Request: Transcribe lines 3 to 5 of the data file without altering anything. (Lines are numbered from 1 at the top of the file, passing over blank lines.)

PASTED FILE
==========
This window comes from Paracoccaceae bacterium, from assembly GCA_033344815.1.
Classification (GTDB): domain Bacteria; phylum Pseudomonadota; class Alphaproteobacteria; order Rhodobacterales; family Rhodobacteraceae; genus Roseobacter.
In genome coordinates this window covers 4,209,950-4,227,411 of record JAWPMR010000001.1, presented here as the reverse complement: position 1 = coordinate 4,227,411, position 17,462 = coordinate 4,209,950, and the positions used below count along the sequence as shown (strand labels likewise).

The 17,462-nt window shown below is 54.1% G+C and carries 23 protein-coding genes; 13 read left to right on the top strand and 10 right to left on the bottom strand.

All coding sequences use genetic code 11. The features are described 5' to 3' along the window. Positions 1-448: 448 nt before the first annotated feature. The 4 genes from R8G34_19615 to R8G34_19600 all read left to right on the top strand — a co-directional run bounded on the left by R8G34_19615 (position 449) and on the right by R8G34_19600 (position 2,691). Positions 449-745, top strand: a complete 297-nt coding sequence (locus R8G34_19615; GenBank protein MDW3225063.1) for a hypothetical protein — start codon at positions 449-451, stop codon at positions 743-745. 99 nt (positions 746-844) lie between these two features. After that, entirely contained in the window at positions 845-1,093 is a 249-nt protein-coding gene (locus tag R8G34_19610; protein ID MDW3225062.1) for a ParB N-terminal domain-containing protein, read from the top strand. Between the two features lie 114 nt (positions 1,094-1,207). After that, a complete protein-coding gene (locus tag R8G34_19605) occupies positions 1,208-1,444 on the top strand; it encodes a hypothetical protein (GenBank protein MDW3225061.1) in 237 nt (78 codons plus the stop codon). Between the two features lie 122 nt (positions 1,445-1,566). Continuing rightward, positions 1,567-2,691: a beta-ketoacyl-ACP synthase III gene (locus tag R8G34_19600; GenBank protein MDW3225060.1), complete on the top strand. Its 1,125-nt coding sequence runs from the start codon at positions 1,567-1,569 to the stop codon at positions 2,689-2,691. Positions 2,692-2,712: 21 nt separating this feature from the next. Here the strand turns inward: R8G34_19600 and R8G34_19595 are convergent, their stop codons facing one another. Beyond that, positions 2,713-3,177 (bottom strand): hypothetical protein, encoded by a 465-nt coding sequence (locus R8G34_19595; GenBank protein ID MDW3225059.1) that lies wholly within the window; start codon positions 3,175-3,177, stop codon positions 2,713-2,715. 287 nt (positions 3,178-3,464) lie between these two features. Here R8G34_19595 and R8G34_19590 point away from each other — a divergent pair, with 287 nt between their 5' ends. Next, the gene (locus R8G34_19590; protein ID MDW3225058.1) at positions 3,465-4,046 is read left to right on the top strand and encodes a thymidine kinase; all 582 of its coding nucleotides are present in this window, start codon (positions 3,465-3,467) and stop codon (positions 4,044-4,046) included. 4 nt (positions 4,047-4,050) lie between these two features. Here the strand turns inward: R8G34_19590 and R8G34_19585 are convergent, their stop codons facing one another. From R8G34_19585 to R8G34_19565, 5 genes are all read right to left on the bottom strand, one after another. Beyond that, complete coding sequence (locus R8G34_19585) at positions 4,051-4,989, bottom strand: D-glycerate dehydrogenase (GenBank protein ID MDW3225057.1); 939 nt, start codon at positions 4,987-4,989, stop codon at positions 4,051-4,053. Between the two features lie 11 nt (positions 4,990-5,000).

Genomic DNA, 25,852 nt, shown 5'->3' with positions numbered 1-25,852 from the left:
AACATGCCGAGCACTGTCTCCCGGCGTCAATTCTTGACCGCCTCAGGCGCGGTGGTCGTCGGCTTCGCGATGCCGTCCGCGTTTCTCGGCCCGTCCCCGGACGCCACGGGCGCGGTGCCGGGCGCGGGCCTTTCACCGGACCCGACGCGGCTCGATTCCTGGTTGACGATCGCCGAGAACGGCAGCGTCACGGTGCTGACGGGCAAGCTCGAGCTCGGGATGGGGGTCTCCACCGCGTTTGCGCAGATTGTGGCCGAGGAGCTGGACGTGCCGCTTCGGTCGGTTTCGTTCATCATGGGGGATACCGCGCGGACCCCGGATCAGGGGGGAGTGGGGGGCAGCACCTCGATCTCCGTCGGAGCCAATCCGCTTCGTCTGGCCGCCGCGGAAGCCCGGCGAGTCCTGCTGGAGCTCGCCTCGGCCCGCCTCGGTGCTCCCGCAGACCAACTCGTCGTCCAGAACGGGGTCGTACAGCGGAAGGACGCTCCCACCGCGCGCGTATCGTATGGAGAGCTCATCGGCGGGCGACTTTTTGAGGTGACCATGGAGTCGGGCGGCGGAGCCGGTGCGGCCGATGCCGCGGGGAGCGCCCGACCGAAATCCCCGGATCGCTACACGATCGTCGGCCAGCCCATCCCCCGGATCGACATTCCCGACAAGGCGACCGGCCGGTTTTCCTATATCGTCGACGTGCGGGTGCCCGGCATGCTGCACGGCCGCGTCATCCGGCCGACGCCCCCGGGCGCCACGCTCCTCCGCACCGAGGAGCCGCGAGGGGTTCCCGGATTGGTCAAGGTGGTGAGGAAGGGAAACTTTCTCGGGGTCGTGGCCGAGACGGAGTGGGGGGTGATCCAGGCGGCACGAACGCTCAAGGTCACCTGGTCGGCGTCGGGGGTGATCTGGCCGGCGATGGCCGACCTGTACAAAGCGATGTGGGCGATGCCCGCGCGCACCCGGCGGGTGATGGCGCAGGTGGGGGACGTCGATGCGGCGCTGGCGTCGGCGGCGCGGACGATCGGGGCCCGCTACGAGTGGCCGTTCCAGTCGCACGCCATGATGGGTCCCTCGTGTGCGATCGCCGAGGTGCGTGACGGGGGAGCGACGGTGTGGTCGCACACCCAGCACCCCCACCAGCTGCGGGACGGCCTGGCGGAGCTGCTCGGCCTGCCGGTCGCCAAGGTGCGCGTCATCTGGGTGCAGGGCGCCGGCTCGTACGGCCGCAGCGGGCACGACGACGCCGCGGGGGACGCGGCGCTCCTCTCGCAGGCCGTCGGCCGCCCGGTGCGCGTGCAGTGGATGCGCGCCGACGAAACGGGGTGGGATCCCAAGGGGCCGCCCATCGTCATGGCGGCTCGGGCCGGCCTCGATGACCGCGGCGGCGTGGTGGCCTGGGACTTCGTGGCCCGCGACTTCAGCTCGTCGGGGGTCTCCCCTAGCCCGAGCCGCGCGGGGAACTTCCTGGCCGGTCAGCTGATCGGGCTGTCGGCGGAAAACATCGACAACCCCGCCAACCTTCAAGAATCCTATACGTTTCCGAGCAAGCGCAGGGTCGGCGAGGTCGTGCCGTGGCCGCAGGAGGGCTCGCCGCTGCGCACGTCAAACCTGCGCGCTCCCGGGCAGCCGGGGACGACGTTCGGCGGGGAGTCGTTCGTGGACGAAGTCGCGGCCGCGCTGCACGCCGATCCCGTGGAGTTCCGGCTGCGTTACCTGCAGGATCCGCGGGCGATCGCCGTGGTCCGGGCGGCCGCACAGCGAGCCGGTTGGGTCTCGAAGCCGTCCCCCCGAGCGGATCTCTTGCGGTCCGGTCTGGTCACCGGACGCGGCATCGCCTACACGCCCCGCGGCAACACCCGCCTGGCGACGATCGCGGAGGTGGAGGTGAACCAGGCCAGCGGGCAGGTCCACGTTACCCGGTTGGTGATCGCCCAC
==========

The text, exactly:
In genome coordinates this window covers 4,209,950-4,227,411 of record JAWPMR010000001.1, presented here as the reverse complement: position 1 = coordinate 4,227,411, position 17,462 = coordinate 4,209,950, and the positions used below count along the sequence as shown (strand labels likewise).

The 17,462-nt window shown below is 54.1% G+C and carries 23 protein-coding genes; 13 read left to right on the top strand and 10 right to left on the bottom strand.

All coding sequences use genetic code 11. The features are described 5' to 3' along the window. Positions 1-448: 448 nt before the first annotated feature. The 4 genes from R8G34_19615 to R8G34_19600 all read left to right on the top strand — a co-directional run bounded on the left by R8G34_19615 (position 449) and on the right by R8G34_19600 (position 2,691). Positions 449-745, top strand: a complete 297-nt coding sequence (locus R8G34_19615; GenBank protein MDW3225063.1) for a hypothetical protein — start codon at positions 449-451, stop codon at positions 743-745. 99 nt (positions 746-844) lie between these two features. After that, entirely contained in the window at positions 845-1,093 is a 249-nt protein-coding gene (locus tag R8G34_19610; protein ID MDW3225062.1) for a ParB N-terminal domain-containing protein, read from the top strand. Between the two features lie 114 nt (positions 1,094-1,207). After that, a complete protein-coding gene (locus tag R8G34_19605) occupies positions 1,208-1,444 on the top strand; it encodes a hypothetical protein (GenBank protein MDW3225061.1) in 237 nt (78 codons plus the stop codon). Between the two features lie 122 nt (positions 1,445-1,566). Continuing rightward, positions 1,567-2,691: a beta-ketoacyl-ACP synthase III gene (locus tag R8G34_19600; GenBank protein MDW3225060.1), complete on the top strand. Its 1,125-nt coding sequence runs from the start codon at positions 1,567-1,569 to the stop codon at positions 2,689-2,691. Positions 2,692-2,712: 21 nt separating this feature from the next. Here the strand turns inward: R8G34_19600 and R8G34_19595 are convergent, their stop codons facing one another. Beyond that, positions 2,713-3,177 (bottom strand): hypothetical protein, encoded by a 465-nt coding sequence (locus R8G34_19595; GenBank protein ID MDW3225059.1) that lies wholly within the window; start codon positions 3,175-3,177, stop codon positions 2,713-2,715. 287 nt (positions 3,178-3,464) lie between these two features. Here R8G34_19595 and R8G34_19590 point away from each other — a divergent pair, with 287 nt between their 5' ends. Next, the gene (locus R8G34_19590; protein ID MDW3225058.1) at positions 3,465-4,046 is read left to right on the top strand and encodes a thymidine kinase; all 582 of its coding nucleotides are present in this window, start codon (positions 3,465-3,467) and stop codon (positions 4,044-4,046) included. 4 nt (positions 4,047-4,050) lie between these two features. Here the strand turns inward: R8G34_19590 and R8G34_19585 are convergent, their stop codons facing one another. From R8G34_19585 to R8G34_19565, 5 genes are all read right to left on the bottom strand, one after another. Beyond that, complete coding sequence (locus R8G34_19585) at positions 4,051-4,989, bottom strand: D-glycerate dehydrogenase (GenBank protein ID MDW3225057.1); 939 nt, start codon at positions 4,987-4,989, stop codon at positions 4,051-4,053. Between the two features lie 11 nt (positions 4,990-5,000).